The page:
“I don’t have a nose bleed,” Karkat explains, looking as though the weight of the world is pressing down on him, and he is resigning himself to it. It is a sad, sad day when Karkat Vantas decides to resign himself to anything, “my mucus is naturally red.”
“…That’s really gross.”
And then he begins to bury himself back in his lair of pillows.
“Okay, okay! Wait, don’t burrow, I’ve got something good! Two good things!”
Karkat sighs deeply. Could these two things possibly be worth the effort of un-burrowing? Experience told him there was a 95% chance they weren’t. But as usual, he is an idiot and gives the poor moron a chance.
“You’ve got one chance to prove yourself worthwhile Egbert, and if you don’t make good I am spitting in your mouth so you too can suffer my pestilence.”
Karkat can see the thought of the logistics of such an act rattle around in John’s empty head, and then when it falls out as the human blinked it away. It is promptly replaced with the thought of whatever surprise John had in store for him. He is easily the most obvious person Karkat has ever met.
“I made you something!” he replies, so bright eyed and bushy tailed it is making his headache worse. John turns back to the small desk over to the side, and picks up a bowl of… something, he had placed there. Karkat takes it reluctantly. He doesn’t like human food. None of it ever tasted right, and the textures and consistencies grossed him out. Some things were plain enough that he didn’t mind them, but on a whole, it was an experience he did not enjoy.
It’s white, like milk, and somewhat gelatinous by the way it jiggles around in the bowl. He can’t smell it right now, but it’s warm. There’re bits of something clear and gummy looking, a food he hasn’t seen before.
“Ugh, food?“ Karkat pulls a face, highly disappointed by this surprise, and shoves the dish back into the human’s hands “Not now, I don’t want to deal with this. Get rid of it.”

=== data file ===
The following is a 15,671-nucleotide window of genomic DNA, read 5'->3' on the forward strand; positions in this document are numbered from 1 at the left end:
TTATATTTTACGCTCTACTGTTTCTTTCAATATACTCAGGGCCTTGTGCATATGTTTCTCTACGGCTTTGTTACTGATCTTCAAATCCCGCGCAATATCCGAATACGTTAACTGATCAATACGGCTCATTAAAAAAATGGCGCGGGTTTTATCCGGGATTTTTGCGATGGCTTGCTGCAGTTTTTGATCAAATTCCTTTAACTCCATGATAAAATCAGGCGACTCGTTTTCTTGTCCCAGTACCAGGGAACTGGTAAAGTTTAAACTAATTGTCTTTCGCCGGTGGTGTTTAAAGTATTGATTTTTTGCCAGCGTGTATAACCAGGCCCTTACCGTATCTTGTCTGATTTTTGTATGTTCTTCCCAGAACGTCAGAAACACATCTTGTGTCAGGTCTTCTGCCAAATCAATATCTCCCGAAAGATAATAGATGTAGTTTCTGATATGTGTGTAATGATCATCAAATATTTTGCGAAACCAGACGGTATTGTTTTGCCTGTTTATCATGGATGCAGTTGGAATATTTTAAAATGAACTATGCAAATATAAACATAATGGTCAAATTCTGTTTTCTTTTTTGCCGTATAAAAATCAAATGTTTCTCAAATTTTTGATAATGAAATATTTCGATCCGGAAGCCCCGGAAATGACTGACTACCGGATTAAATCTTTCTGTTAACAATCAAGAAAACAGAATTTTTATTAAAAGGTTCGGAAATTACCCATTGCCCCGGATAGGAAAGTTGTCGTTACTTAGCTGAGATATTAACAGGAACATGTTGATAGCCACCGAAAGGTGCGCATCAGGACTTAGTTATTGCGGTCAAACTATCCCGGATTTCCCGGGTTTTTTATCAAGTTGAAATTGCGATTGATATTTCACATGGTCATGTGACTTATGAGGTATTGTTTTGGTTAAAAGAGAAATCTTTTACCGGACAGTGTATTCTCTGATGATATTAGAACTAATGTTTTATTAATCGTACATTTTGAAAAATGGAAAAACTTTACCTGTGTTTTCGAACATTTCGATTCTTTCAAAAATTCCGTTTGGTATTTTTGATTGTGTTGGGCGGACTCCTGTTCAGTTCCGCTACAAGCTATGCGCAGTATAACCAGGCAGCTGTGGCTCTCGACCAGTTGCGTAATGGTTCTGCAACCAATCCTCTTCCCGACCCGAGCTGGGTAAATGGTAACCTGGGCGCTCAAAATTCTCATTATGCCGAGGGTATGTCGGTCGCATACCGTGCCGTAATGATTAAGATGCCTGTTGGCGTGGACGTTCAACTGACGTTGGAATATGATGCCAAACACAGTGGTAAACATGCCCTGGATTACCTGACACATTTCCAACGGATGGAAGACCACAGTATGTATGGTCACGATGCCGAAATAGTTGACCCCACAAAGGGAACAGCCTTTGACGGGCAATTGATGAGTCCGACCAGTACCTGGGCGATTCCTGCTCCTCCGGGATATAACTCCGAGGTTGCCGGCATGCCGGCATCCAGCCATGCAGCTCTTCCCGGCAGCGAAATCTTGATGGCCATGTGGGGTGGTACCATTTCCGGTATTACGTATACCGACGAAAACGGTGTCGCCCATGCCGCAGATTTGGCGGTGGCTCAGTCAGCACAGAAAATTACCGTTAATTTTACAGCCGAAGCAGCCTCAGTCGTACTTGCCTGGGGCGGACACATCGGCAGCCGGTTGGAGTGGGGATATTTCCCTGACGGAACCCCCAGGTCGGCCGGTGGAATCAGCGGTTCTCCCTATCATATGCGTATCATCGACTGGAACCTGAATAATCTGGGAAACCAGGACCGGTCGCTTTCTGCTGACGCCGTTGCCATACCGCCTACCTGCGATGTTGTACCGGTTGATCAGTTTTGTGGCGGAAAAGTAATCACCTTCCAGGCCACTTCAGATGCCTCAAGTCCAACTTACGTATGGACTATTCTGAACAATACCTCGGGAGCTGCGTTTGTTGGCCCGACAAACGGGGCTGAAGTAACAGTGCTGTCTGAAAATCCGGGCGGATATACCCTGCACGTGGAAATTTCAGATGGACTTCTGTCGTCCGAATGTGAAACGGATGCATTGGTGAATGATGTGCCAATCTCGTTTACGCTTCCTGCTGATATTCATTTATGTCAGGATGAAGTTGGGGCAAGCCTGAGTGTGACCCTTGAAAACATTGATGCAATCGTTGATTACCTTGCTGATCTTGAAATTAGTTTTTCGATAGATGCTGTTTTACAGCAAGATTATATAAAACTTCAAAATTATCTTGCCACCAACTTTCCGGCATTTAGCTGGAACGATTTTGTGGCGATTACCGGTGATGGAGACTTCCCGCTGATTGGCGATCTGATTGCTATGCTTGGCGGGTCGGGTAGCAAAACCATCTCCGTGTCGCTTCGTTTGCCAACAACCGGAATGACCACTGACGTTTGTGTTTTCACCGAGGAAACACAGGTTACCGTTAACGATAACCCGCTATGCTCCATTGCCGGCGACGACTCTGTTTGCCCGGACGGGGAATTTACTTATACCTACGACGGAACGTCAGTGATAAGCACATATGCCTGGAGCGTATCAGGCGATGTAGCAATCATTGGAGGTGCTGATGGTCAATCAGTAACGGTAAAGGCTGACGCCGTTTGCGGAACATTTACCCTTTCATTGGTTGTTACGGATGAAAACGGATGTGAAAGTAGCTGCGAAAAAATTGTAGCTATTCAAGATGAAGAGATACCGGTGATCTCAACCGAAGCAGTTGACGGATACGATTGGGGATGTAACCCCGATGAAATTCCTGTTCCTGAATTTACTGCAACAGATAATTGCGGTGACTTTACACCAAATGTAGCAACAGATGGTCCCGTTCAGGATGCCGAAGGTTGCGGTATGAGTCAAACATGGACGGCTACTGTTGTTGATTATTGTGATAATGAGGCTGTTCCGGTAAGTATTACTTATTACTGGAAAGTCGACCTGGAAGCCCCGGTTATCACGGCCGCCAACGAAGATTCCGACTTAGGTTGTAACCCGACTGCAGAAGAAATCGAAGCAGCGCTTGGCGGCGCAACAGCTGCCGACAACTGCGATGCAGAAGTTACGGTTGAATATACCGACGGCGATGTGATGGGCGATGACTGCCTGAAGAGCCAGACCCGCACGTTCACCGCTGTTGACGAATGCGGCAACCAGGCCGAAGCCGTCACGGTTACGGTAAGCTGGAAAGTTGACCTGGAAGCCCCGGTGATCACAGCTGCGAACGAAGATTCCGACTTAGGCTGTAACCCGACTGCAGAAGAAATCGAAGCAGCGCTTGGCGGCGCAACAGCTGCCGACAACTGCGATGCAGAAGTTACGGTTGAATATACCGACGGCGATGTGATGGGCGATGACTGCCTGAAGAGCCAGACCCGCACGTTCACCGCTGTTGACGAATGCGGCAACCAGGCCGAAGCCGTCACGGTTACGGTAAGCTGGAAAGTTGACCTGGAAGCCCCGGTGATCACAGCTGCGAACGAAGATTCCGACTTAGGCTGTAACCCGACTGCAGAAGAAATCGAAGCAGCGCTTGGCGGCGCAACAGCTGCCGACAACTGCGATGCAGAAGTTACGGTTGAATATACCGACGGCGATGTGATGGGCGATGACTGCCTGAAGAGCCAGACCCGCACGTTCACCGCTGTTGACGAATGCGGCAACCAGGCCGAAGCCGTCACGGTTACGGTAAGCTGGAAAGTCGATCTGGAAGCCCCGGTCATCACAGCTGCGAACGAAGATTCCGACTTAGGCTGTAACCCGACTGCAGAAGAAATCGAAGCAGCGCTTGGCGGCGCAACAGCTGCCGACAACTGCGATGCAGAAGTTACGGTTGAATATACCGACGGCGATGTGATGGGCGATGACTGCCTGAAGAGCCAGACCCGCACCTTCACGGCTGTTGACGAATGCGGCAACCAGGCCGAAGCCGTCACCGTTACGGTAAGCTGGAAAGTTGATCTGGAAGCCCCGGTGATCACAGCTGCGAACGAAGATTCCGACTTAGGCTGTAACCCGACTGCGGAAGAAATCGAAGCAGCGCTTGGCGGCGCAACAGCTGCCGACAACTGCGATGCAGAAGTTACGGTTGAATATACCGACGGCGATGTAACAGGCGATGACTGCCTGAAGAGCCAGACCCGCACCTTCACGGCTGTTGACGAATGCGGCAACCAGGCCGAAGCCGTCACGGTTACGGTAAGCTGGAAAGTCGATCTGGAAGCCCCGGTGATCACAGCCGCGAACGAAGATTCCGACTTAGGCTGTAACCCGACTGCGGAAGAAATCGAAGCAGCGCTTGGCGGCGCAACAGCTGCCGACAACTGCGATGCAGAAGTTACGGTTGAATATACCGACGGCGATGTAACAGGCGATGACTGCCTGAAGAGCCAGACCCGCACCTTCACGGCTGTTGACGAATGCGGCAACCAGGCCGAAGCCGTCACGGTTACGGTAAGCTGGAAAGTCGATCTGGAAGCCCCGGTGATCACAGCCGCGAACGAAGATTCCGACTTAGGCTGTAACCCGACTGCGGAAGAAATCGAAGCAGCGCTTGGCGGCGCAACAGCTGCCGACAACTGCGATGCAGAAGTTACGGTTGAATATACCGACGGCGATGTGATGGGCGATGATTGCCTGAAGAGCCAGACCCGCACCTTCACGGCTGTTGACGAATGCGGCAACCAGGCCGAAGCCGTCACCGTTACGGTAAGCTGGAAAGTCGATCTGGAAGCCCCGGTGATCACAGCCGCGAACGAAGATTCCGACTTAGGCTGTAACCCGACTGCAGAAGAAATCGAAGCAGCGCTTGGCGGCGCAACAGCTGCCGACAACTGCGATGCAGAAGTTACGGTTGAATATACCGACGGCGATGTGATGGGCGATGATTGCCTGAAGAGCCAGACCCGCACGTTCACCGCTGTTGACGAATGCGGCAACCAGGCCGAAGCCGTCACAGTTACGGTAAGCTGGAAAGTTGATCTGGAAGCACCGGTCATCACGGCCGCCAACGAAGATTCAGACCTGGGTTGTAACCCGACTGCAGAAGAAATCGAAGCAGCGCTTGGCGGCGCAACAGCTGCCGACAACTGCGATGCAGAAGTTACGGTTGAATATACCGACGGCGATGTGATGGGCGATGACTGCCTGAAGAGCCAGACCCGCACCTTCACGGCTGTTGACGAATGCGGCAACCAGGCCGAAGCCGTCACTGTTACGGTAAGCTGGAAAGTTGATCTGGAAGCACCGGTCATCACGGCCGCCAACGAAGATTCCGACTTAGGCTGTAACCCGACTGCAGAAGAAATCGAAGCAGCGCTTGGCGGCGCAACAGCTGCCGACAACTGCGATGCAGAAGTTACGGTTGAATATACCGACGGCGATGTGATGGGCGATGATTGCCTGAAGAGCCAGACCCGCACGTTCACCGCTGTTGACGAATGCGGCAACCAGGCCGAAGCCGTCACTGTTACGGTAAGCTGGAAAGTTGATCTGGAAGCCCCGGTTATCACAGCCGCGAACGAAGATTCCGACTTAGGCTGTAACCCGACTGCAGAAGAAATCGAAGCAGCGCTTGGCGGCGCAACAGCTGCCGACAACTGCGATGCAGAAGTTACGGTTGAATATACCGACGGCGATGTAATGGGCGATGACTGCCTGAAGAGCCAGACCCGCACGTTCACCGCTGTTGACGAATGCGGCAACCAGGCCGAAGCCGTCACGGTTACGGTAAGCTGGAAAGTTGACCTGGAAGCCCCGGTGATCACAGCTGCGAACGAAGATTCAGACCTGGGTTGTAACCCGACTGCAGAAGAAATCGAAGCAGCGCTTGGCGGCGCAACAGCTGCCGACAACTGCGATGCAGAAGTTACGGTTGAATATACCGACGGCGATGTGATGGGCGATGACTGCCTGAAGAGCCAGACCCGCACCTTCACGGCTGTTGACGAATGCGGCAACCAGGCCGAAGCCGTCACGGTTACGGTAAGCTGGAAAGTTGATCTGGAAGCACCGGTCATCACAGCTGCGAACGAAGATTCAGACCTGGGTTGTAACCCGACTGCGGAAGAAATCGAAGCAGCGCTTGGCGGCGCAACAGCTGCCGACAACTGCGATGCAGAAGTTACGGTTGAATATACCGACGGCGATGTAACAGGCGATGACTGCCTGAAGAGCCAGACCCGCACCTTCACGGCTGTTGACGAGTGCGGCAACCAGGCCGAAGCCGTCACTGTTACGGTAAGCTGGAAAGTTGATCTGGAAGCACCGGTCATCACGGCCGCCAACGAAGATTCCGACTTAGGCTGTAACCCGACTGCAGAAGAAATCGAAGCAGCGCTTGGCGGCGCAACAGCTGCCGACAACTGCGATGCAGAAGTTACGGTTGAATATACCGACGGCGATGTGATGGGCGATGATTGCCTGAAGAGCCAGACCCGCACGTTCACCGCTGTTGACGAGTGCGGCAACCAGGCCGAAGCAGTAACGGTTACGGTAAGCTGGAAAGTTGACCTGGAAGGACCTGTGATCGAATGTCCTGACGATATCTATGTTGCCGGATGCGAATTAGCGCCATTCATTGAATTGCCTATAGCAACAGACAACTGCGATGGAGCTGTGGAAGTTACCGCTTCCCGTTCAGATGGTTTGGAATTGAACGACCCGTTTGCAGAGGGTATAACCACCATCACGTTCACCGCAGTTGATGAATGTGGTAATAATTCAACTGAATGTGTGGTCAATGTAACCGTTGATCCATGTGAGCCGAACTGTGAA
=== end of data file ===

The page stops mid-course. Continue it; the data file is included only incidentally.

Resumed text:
“But you never ate breakfast!” John gives him such a whine he can almost feel his auricular sponge clots ring, “aren’t you hungry?”
Starving, actually. And it isn’t improving his mood.
“I don’t want to eat,” he mumbles, turning his head away from John’s sad and quizzical expression, “and that’s it.”
There’s a long pause. He’s trying to ignore John until he goes away, but he can tell that the boy isn’t leaving. After a good five minutes of silence, he feels a weight settle down near his feet on the hammock. He tries to ignore that too, but it doesn’t leave either. Finally he gives in enough to open his eyes and glare at his intruder.
It doesn’t work. John only stares back with worry in his eyes.
Stop pitying me. It’s not something you should have to do.
“Karkat, why won’t you eat? Like, ever?”
He hates it when this happens. He wants to deny him or get angry, but there’s nothing fundamentally reproachable to get angry at. And it isn’t an amorous hate, or a platonic hate, but a frustrating one that he wants to get rid of and never have to feel again.